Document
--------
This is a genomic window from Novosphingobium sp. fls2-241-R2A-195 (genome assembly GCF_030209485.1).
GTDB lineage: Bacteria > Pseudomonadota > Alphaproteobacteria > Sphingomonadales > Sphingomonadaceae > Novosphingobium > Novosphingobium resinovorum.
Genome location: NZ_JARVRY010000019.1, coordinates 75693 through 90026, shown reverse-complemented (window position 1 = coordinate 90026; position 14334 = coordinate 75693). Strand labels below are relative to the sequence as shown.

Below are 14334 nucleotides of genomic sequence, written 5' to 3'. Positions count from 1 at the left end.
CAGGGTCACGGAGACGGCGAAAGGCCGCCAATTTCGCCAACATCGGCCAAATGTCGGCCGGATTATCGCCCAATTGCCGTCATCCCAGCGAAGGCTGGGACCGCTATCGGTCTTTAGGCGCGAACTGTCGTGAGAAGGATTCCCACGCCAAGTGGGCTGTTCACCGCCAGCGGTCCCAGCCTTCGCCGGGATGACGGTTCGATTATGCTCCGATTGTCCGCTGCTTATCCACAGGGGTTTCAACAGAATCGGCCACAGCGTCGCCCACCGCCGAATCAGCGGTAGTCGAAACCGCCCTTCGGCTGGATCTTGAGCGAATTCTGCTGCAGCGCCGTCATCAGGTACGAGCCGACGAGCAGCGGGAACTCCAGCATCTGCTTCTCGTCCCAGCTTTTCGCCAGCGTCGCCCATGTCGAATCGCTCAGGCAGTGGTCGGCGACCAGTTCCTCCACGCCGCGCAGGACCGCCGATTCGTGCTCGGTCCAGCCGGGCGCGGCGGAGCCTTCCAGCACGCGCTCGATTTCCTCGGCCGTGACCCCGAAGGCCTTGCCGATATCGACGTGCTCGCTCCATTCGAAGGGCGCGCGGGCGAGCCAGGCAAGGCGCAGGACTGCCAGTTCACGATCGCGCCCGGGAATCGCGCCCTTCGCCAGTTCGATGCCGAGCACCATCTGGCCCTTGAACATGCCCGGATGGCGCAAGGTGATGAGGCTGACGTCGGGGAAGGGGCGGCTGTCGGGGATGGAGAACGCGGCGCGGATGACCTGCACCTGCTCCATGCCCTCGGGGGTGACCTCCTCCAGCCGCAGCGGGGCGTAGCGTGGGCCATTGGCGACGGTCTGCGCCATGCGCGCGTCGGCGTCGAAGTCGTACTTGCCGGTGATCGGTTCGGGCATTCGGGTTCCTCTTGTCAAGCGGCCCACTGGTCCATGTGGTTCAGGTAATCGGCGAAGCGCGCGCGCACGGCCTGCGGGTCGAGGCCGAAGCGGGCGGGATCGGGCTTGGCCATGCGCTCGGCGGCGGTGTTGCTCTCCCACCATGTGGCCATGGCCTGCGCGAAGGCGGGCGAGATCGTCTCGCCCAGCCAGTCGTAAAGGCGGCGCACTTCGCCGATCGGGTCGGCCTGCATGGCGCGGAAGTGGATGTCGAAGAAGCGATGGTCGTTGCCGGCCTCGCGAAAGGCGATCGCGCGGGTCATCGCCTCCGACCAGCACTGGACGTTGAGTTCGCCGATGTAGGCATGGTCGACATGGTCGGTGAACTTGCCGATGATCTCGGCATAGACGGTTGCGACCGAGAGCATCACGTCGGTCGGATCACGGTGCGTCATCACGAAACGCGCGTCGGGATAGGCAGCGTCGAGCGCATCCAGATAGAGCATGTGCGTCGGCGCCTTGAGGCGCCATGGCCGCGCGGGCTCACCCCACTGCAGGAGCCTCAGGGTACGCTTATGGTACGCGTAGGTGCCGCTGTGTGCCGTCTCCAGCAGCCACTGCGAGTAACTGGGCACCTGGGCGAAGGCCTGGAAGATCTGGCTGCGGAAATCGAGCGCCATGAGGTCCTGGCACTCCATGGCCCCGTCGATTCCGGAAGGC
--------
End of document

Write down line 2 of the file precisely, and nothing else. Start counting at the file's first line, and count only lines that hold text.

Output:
GTDB lineage: Bacteria > Pseudomonadota > Alphaproteobacteria > Sphingomonadales > Sphingomonadaceae > Novosphingobium > Novosphingobium resinovorum.